Make us your home page
Instagram

Today’s top headlines delivered to you daily.

(View our Privacy Policy)

Pasco County School Board weighs idea to boost property tax rate

LAND O’LAKES — Pasco County property owners could see their local taxes go up this fall by 25 cents per $1,000 of assessed value.

Lawmakers have authorized school districts to increase their property tax rates for critical operating needs. All they need to do is get a supermajority of the board — in Pasco’s case, four of the five School Board members — to approve it. Facing a projected budget shortfall of $5 million, not including any midyear added cuts that the state might impose, Pasco school leaders are taking a close look at whether to impose such a tax. They say it could raise $6 million for the district.

United School Employees of Pasco president Lynne Webb urged the School Board on Tuesday to strongly consider the tax as a preferable alternative to laying off staff or cutting academic programs.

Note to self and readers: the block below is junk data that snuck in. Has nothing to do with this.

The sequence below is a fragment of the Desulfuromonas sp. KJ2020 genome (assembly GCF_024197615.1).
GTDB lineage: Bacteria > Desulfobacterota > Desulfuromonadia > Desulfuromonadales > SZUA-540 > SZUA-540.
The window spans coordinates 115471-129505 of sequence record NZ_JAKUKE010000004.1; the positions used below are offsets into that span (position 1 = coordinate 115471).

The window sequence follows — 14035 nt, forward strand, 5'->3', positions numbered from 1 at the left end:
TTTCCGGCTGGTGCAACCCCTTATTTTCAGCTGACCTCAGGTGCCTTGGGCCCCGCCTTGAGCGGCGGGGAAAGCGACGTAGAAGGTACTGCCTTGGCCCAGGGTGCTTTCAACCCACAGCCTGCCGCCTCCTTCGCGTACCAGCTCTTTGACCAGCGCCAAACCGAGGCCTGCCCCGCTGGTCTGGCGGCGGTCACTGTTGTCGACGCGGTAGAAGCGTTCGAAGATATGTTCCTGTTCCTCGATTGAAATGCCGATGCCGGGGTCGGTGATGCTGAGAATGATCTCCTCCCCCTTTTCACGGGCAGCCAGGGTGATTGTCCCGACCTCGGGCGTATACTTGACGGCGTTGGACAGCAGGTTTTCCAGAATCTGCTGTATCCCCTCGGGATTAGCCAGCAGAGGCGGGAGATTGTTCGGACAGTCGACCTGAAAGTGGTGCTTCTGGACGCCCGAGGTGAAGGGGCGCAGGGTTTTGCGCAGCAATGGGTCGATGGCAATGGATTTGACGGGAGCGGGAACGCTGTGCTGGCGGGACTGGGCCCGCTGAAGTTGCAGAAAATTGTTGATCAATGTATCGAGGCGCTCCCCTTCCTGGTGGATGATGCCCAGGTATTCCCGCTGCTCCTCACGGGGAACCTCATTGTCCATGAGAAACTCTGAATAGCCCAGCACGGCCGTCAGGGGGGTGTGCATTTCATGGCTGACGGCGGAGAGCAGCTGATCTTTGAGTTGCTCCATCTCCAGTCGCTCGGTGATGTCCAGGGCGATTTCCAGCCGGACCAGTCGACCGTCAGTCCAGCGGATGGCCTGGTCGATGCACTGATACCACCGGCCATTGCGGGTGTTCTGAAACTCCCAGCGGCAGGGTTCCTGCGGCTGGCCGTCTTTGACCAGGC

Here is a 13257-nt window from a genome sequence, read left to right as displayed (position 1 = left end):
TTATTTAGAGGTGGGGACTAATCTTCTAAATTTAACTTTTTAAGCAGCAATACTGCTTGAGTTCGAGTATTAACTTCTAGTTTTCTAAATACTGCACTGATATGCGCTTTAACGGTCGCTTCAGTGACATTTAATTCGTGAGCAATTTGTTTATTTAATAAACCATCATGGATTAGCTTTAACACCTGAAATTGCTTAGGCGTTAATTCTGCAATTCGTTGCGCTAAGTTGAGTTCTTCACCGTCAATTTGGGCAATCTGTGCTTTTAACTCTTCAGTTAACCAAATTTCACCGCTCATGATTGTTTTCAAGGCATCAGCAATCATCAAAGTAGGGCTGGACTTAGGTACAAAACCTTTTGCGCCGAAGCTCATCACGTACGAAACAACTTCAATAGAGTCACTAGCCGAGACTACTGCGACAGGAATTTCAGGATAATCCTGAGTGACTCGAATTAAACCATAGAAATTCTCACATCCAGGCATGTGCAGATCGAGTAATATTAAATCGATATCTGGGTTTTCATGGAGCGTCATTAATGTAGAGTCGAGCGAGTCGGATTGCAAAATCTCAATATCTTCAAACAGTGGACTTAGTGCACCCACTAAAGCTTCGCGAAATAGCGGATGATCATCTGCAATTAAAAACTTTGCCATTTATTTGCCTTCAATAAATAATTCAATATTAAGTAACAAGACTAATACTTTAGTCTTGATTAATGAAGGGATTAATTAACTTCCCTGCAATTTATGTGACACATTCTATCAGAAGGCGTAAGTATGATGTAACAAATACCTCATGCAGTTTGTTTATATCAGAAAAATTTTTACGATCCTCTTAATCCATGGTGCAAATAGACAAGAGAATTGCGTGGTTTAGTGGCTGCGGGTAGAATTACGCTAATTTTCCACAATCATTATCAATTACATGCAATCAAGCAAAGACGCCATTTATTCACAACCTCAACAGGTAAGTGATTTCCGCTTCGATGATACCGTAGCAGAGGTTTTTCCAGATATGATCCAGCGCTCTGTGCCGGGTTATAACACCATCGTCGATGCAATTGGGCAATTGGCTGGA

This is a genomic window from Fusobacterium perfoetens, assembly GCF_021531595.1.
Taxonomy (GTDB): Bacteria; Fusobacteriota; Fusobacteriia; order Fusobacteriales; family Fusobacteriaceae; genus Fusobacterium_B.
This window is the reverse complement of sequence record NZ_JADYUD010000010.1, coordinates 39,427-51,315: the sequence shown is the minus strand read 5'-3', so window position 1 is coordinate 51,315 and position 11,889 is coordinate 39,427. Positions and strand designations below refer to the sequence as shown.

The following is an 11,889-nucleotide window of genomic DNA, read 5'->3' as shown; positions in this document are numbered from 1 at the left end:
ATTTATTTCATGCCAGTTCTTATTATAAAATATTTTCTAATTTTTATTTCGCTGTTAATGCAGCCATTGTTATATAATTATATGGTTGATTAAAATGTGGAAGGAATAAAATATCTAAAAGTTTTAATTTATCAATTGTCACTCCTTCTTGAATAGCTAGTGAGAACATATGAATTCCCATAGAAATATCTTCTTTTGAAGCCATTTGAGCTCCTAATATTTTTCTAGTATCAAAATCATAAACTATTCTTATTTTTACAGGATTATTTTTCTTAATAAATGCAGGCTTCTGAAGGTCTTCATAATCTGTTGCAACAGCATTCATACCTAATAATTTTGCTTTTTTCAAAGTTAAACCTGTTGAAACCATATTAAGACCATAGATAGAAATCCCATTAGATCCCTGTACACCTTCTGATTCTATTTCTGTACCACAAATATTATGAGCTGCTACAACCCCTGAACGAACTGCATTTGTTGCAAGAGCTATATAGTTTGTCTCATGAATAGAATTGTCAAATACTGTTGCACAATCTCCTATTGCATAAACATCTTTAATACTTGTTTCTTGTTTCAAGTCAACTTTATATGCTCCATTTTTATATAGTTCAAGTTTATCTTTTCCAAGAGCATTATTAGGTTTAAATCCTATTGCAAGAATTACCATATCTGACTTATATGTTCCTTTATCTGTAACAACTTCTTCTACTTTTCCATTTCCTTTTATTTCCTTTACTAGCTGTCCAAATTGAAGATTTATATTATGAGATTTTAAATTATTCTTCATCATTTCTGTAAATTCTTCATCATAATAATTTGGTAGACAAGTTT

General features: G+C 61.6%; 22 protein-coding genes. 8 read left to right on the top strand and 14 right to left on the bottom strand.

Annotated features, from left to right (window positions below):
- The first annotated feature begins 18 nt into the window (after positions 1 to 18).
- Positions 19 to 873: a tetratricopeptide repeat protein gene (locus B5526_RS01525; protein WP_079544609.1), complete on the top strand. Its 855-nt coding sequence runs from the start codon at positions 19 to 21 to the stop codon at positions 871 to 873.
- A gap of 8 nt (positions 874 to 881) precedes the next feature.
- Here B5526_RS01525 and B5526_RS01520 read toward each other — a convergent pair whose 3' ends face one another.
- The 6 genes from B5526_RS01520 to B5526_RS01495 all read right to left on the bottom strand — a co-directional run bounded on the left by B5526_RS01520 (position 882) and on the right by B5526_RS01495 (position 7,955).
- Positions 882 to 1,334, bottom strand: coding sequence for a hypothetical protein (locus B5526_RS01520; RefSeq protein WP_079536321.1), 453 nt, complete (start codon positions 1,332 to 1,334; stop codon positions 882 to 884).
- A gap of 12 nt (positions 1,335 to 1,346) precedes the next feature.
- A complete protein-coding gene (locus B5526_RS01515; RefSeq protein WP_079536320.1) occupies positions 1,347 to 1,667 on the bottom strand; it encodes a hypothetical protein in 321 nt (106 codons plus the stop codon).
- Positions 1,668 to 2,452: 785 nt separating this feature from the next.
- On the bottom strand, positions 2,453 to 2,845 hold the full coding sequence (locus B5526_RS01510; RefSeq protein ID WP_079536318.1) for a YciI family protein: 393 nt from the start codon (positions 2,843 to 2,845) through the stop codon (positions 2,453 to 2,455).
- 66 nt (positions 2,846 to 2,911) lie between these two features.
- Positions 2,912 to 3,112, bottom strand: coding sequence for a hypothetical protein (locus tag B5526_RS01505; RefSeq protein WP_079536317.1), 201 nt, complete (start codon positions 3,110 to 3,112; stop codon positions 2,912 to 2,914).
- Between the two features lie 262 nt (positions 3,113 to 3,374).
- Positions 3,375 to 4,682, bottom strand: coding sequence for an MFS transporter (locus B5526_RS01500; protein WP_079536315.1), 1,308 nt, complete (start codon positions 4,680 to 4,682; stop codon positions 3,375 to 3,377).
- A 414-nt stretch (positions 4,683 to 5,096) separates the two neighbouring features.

“While I know this option is distasteful — the superintendent and I have talked about that, because it puts more of a burden on funding on the local level — … the fact of the matter is the Legislature has failed to deal with the funding side,” Webb said.

The district should meet its responsibilities regardless, she suggested. But a tax hike might not be as much of a solution as it looks on first blush, chief financial officer Olga Swinson told the board.

In allowing districts to raise the tax, she said, lawmakers also included provisions that would have the state make up the difference for poorer counties that cannot raise the same amount as wealthier ones.